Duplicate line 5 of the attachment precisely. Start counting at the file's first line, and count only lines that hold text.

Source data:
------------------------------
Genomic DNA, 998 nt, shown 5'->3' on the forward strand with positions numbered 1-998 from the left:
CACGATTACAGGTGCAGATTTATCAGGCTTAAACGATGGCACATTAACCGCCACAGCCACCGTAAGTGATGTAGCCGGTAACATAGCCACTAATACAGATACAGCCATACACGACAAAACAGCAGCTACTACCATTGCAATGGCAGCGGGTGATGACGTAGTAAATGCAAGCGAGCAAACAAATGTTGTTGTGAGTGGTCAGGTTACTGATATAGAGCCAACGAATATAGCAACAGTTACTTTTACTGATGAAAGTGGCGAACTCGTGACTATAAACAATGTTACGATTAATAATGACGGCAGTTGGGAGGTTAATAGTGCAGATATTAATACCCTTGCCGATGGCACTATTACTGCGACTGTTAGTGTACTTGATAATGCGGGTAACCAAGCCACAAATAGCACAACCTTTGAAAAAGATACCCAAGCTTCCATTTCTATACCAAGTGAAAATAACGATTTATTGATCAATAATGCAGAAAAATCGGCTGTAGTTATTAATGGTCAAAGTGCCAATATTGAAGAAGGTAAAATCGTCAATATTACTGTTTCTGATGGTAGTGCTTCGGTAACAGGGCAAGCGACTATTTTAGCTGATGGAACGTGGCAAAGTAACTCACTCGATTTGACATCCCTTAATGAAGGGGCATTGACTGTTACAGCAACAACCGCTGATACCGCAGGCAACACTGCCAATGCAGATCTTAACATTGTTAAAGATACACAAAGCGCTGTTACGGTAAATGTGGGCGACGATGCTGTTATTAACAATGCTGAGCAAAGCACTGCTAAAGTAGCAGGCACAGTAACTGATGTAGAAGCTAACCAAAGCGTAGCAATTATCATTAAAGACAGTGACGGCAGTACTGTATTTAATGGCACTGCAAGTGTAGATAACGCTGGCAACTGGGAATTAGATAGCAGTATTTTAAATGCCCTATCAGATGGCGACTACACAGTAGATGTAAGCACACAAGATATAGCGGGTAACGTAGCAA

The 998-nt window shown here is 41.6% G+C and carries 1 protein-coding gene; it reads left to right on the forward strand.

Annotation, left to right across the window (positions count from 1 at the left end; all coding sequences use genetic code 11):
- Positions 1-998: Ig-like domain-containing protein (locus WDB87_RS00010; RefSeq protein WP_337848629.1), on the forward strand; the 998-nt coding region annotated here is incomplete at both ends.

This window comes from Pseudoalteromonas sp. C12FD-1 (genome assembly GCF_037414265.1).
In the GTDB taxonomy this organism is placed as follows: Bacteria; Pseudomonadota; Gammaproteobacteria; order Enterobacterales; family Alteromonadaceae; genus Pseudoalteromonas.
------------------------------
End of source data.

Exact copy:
- Positions 1-998: Ig-like domain-containing protein (locus WDB87_RS00010; RefSeq protein WP_337848629.1), on the forward strand; the 998-nt coding region annotated here is incomplete at both ends.